Shoutouts from the Universe Part 2

I'm still not sure how Google alerts missed this one but I won't complain.  I feel I should be grateful to get any press as a writer, moreover relatively good press.

Here's the part about my experimental short story, "When Silence is an Old Warehouse and Love is a Pocketful of Rocks":

In case you can't read that because you're not an Air Force pilot/weren't born with x-ray vision/never got the cyborg optical enhancements for your Sweet-16, here's what it says:

Many of the most interesting pieces of fiction examine or undermine ideas of speaker, information, or the traditional narrative arc. One notable love story about communication and art, by Jackson Bliss, labels each paragraph as either "Cubes," "Spheres," Cylinders," or "Cones." The speaker is self-consciously prolix, by turns witty and earnest, and the drama he recounts over an uninitiated conversation is handled nicely. 

Now, to be honest, I find nothing insightful about this review.  I don't personally think the narrator is prolix, though I agree he's self-conscious. I'm not convinced that my short story is about "communication + art" either as much as I think it's about the male gaze, invented alternative realities + romantic speculation.  It's about the way in which art theory/art history filters the way we understand + identify our reality.  It's also about the delusional genius/endless violence of the human mind.  Lastly, this short story is about one-way love.  The educated observer/narrator is in love with a girl he's never talked to.  She's in love with a painting.  They mirror their one-sided relationship both to each other + to their objets d'art.  But like I really care?  More than anything, I'm just glad someone's reading my shit.  On that level, I'm ecstatic. 

Shout Outs from the Universe

Sometimes when I'm being really narcissistic + curious about the great big world, I'll google myself, hoping to find some secret Pushcart nomination I never knew about from years ago or another blog of someone who read one of my short stories (it happens, but never enough), which usually means stumbling on some insolent/ignorant comment from some unpublished, superopinionated anonymous poster who doesn't have the courage to use her/his real name but somehow knows everything about me + the industry.  But sometimes, self-googling reveals whispers of your own existence you really want to believe in + also educates you about rad websites you didn't even know existed before you pushed the search button.  The first is a review of my short story "30 Roofies" in the literary blog The Review Review. This story was originally published in Quarterly West + is part of my collection, Atlas of Tiny Desires.  In case you're not wearing your bifocals, here's a close-up of the paragraph about "30 Roofies":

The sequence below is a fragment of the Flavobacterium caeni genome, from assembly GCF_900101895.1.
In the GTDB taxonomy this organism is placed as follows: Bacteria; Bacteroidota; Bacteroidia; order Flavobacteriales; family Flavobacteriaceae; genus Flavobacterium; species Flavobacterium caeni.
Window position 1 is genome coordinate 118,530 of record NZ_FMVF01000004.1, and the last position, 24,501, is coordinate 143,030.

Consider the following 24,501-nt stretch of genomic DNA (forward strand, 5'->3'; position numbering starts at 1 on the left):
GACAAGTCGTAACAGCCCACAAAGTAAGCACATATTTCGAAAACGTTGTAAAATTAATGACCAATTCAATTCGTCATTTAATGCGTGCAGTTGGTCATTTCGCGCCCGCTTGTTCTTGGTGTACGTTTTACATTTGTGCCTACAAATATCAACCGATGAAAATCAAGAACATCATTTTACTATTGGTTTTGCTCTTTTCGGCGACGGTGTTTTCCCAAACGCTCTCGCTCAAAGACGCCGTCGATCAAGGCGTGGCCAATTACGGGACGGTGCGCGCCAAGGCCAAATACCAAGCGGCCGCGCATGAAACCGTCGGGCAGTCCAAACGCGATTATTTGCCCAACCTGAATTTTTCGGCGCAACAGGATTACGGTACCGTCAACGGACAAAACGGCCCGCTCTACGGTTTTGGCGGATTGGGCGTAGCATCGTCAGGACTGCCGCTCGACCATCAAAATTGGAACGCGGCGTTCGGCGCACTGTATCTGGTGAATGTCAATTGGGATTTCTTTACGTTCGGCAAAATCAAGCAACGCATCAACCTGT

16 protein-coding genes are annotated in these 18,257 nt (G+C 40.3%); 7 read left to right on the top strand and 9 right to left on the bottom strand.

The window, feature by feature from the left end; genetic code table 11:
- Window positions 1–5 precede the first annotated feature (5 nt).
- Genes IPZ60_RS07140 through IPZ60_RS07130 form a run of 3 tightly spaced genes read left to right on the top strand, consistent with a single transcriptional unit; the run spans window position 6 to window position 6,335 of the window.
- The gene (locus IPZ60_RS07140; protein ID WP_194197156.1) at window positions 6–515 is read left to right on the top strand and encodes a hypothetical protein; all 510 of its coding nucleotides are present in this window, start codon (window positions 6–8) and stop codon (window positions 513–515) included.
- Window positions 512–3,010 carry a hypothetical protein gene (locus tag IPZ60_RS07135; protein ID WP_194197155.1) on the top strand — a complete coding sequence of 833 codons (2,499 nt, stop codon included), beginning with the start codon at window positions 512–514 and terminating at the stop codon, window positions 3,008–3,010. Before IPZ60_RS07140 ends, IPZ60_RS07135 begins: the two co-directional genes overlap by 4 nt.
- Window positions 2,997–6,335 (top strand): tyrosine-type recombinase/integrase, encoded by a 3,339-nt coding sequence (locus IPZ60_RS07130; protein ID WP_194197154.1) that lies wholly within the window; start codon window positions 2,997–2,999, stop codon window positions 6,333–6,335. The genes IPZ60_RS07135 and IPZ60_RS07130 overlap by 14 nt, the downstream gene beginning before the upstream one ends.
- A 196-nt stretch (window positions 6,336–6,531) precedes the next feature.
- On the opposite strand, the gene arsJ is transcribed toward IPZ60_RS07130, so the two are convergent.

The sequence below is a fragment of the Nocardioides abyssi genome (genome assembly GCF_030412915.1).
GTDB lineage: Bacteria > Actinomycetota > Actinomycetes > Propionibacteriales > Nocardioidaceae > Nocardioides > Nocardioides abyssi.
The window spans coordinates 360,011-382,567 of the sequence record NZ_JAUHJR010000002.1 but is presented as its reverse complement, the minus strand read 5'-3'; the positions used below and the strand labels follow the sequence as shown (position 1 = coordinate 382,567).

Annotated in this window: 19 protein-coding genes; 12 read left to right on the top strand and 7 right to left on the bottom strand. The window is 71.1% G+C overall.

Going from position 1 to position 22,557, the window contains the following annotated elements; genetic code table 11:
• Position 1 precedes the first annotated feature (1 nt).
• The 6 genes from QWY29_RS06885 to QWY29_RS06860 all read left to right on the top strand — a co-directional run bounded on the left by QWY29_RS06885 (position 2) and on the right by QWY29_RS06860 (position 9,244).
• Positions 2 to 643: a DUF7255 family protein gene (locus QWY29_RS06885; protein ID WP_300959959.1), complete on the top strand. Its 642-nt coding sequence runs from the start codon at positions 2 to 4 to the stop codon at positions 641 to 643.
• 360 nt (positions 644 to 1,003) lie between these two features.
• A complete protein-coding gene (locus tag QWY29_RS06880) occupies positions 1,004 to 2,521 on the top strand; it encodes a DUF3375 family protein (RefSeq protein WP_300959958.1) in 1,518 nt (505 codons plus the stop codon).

While I don't find this blurbish story review to be particularly profound, I'm very grateful for the press + also appreciate the author's admiration.  Really, I'll take whatever coverage I can get when it comes to my own writing.  As Tom has told me many times, the only thing we're trying to do as aspiring writers is publish our shit + find our audience.  Boom.

Another blog I discovered after self-googling was Ruelle Electrique that reviews literary journals, books + video games, among other things (three things after my very own heart). Ruelle Electrique reviewed my short story "$67.00 for My Favorite Dictator," (retitled "A Full Cellar" by Howard Junker), which was published in the every-snazzy, always fantastic ZYZZYVA.  "$67.00 for My Favorite Dictator" is another story included in my short story collection, Atlas of Tiny Desires.  Again, if you don't have spidievision, feel free to read the follow close-up below.  Or not:

And lastly, I discovered last month that I was included in an amazing, on-going project at The Rumpus to identify the blog or website of practically every writer of color on the face of the earth, which is no small undertaking, let me tell you that.  While I know that I'm hapa, a lot of people I've met in my life don't give me that honor.  I mean, I still have Asian friends who think they're the only Asian in the room.  It just doesn't sink in for many people because I'm not legibly Japanese-American.  So, in a small, tiny way, I found it both amazing + encouraging to see so many writers of color in this world (+ growing all the time!), + I also found it slightly empowering to get acknowledgment for who I am at such a great literary website like The Rumpus, not just for what I look like to the world.  Here's my name, in between Jabarsi Asiam and Jacqueline Woodson: